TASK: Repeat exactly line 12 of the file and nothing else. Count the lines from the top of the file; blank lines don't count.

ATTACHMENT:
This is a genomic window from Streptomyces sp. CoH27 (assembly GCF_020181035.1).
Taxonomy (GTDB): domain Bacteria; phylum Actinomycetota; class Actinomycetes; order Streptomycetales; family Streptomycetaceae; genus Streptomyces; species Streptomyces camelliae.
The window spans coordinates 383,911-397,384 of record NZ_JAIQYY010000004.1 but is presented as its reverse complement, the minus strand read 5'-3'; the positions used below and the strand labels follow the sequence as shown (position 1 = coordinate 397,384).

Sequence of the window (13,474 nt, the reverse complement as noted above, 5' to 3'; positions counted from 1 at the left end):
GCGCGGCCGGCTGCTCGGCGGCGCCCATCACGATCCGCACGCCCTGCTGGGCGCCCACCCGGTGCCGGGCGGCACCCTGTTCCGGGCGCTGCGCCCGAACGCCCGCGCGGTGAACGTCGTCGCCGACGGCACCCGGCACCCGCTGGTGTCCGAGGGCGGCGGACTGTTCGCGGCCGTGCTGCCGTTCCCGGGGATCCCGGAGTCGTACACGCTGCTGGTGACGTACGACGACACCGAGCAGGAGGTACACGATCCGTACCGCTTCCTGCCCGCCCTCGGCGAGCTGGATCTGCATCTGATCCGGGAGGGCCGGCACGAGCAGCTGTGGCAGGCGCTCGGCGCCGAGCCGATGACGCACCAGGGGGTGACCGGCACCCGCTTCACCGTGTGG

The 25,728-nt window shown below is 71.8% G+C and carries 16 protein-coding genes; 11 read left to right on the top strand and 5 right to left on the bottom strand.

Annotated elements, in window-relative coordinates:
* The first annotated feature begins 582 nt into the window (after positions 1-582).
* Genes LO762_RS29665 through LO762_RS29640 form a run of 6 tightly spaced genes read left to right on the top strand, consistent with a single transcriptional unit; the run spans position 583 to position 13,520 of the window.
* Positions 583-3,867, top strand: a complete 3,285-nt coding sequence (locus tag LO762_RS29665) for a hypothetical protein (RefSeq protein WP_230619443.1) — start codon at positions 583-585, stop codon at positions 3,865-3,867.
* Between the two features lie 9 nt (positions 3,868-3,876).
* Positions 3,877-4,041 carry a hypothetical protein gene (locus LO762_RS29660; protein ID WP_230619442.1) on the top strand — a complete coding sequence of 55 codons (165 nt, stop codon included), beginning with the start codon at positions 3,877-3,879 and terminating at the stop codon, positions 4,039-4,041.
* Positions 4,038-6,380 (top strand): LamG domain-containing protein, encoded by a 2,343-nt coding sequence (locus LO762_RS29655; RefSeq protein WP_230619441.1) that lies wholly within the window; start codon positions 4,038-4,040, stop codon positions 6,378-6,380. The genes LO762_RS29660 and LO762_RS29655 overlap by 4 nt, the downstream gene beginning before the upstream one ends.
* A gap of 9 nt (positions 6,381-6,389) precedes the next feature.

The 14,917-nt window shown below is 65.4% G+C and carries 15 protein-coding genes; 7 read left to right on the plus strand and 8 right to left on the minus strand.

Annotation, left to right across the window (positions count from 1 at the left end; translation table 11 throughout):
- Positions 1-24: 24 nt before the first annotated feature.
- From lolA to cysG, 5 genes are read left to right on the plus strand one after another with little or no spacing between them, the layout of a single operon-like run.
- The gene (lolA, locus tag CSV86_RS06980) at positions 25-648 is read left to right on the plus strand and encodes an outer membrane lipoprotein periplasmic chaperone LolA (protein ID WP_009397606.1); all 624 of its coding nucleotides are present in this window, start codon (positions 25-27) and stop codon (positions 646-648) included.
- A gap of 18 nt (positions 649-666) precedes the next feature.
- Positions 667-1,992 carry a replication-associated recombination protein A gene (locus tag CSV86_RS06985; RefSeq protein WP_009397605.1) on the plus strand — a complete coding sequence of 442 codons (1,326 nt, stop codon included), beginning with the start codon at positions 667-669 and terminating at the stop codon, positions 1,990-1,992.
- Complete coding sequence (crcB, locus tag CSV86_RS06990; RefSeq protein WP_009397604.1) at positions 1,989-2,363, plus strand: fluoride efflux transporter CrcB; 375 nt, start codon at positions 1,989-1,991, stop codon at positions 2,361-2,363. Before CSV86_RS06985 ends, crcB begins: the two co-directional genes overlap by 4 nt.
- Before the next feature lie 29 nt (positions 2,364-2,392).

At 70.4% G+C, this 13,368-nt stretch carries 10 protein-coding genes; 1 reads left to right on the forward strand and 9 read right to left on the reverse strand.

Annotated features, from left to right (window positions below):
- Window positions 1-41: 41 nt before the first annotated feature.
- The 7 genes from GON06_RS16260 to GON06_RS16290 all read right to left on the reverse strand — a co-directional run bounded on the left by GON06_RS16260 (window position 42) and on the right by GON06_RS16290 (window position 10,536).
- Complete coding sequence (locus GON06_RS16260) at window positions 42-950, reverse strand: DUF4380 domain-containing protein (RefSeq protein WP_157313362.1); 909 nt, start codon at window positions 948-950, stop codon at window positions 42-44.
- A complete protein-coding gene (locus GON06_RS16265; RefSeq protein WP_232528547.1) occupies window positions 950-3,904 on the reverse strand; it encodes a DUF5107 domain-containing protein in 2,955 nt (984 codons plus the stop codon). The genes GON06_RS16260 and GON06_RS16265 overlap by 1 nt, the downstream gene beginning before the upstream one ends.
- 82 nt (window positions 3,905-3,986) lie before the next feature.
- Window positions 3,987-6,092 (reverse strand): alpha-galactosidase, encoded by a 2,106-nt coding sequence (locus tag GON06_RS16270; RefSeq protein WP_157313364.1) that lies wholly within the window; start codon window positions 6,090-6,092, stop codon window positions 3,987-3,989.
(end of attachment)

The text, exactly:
* Positions 3,877-4,041 carry a hypothetical protein gene (locus LO762_RS29660; protein ID WP_230619442.1) on the top strand — a complete coding sequence of 55 codons (165 nt, stop codon included), beginning with the start codon at positions 3,877-3,879 and terminating at the stop codon, positions 4,039-4,041.